Which leads me to poetry as dirge, as plaint of a swinging gate, a whining dog, a town google finally takes off its maps.
Shakespeare. War. Religion. Radiohead. Love. THE TRAPPED. All that is dangerous and tender about our days.
We are, and will always be, dear readers, alive in dangerous times. We are no different to any other excepting the angle of the wind, the calibre of exception. The comfortable have for all eternity and will (at least for now) continue to spare a moment for the trapped.
Poets are the first to respond and the last to pronounce about this on-going crisis that is us. But that is just their method. They are, like journalists and infantrymen, prone to a breath-taking mortality. They stop to think, pronounce, die in the dreadful percentages of those who count.
We have those playing a two-handed game, however
turn to window turn
from tv & c
d player to col
our lifes short & on
lookers fickle read
what you fear true hear
an unknown sound one
holds the benchmark an
other chins with succ
ess theyve a whole oth
er raison detre
flatters something rac
ist precious unreal
- Michael Farrell "curtain as persons" from a raiders guide
It sounds like it means something because I built it up to dodge a bullet, which is what Michael Farrell's poetry does very successfully. I call it poetry only because that's how it came packaged via the name of a man I do not know but trust like the weatherman. Whether it is his judgment or mine that is finally askew is one of those best left to the weathermen of this great new medium. The blurb (and I am a magpie of poet's back yards) informs us that Farrell's new collection is a "raid on the inarticulate", but not as TS Eliot intended...The poems are composed through the application of principles familiar from contemporary music - sampling and remixing, repetition and substitution. Which, I gather, is supposed to legitimise this intellectual condescension passed off as a book. It is enough that we have digitalised that last bastion of spontaneity - rock and roll soul rap hip hop - but now we have to swallow these desperate grabs at street cred by a desperately over-rated writer. "Farrell's ear is as warm as an analog synthesiser" blurbs Aaron McCollough a little underwhelmingly, but at least his forms a sentence. Christ knows what the ubiquitous blurber Chris Wallace Crabbe was getting to or working away from when he was finally grabbed mumbling "...a tough little cookie".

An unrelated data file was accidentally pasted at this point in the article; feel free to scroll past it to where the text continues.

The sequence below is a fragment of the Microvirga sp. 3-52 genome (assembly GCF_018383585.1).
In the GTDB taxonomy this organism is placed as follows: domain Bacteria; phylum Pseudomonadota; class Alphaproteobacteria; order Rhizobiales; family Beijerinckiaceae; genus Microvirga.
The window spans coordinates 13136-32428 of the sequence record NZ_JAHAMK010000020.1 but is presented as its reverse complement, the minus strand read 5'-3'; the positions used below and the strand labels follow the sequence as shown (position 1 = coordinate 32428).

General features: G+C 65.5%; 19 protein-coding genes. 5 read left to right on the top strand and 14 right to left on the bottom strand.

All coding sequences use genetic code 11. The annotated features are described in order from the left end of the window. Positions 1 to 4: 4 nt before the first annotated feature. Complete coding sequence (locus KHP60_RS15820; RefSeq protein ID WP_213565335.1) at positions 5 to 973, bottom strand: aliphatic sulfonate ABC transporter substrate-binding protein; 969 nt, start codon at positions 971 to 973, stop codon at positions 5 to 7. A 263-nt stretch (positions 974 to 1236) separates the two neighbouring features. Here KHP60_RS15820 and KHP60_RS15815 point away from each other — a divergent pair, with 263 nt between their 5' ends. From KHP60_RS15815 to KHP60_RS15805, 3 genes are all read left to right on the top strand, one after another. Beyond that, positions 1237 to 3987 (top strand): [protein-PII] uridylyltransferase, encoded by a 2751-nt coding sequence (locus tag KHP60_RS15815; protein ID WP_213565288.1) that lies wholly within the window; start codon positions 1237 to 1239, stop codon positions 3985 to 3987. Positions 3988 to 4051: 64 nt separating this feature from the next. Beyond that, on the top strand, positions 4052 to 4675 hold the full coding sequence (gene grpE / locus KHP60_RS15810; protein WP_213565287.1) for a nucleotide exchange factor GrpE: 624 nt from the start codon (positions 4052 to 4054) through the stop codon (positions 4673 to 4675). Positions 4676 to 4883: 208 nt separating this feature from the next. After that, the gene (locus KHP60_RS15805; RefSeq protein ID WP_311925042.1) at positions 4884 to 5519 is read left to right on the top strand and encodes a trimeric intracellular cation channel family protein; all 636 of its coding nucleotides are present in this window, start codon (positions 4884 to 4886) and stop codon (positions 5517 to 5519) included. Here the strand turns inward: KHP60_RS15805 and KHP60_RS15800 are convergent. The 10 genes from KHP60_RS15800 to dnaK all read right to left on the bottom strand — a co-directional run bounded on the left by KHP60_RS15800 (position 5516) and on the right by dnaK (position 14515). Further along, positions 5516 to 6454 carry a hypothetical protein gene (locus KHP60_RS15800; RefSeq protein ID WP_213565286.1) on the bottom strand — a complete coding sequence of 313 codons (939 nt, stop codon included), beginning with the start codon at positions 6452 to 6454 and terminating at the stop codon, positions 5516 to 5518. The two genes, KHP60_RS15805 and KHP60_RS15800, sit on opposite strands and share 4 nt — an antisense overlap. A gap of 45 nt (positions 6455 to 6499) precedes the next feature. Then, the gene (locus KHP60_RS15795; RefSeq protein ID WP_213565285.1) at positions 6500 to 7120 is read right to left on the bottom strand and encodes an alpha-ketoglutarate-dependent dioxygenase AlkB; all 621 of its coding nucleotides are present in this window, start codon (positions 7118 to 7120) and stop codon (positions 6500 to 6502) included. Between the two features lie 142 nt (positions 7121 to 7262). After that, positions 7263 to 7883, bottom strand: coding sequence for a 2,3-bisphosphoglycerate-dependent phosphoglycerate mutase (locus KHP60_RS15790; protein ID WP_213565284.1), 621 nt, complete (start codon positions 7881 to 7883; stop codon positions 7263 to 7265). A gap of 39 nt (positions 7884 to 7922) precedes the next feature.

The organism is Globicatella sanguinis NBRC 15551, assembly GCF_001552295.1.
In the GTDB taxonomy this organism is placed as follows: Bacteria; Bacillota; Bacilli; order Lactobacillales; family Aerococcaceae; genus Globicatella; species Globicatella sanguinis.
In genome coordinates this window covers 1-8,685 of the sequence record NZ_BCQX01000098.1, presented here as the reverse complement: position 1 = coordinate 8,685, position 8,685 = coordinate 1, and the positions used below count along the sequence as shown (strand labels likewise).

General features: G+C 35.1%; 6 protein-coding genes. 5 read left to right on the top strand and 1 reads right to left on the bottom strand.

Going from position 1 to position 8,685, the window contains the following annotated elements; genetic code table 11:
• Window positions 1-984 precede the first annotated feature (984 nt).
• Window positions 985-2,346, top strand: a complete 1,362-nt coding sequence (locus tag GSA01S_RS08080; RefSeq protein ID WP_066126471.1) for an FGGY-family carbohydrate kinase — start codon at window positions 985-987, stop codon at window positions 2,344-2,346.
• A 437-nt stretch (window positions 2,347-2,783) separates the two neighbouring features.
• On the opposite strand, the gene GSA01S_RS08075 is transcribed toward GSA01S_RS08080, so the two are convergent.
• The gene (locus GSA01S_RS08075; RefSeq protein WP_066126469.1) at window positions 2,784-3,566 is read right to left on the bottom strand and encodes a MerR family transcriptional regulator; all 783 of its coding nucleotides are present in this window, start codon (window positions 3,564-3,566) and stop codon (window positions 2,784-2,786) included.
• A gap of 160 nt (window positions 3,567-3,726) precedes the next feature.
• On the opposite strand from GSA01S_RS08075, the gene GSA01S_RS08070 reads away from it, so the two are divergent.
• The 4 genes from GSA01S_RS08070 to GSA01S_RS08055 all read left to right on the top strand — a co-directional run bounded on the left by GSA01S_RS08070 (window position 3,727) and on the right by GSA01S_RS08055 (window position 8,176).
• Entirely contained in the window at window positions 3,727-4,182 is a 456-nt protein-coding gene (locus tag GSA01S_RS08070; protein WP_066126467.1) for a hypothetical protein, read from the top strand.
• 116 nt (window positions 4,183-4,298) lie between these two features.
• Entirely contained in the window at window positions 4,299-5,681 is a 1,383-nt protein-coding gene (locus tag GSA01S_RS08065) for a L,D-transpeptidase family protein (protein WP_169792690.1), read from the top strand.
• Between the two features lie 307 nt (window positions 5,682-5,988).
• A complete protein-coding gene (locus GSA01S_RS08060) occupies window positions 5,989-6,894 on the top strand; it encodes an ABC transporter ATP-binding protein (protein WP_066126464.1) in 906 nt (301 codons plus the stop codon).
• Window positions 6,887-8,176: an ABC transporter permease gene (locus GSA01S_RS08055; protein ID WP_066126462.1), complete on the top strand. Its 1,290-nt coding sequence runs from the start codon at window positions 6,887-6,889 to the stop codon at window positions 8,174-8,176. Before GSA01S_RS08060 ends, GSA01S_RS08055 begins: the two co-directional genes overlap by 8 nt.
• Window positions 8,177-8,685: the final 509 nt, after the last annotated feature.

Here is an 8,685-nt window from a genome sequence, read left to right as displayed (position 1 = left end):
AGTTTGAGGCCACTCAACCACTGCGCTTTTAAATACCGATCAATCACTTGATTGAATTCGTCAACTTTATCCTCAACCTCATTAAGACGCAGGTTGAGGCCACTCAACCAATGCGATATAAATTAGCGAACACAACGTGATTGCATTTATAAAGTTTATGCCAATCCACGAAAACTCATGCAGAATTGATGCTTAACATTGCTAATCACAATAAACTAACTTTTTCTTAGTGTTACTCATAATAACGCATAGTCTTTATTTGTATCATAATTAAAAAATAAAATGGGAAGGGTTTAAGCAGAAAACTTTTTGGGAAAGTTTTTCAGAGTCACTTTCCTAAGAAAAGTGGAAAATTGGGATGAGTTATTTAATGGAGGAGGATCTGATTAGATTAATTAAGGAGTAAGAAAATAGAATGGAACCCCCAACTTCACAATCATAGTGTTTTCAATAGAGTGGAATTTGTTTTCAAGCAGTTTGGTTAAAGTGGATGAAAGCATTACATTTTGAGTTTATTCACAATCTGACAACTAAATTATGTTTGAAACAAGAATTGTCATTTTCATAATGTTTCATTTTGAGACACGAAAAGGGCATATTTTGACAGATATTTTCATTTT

Raise your standards, Giramondo.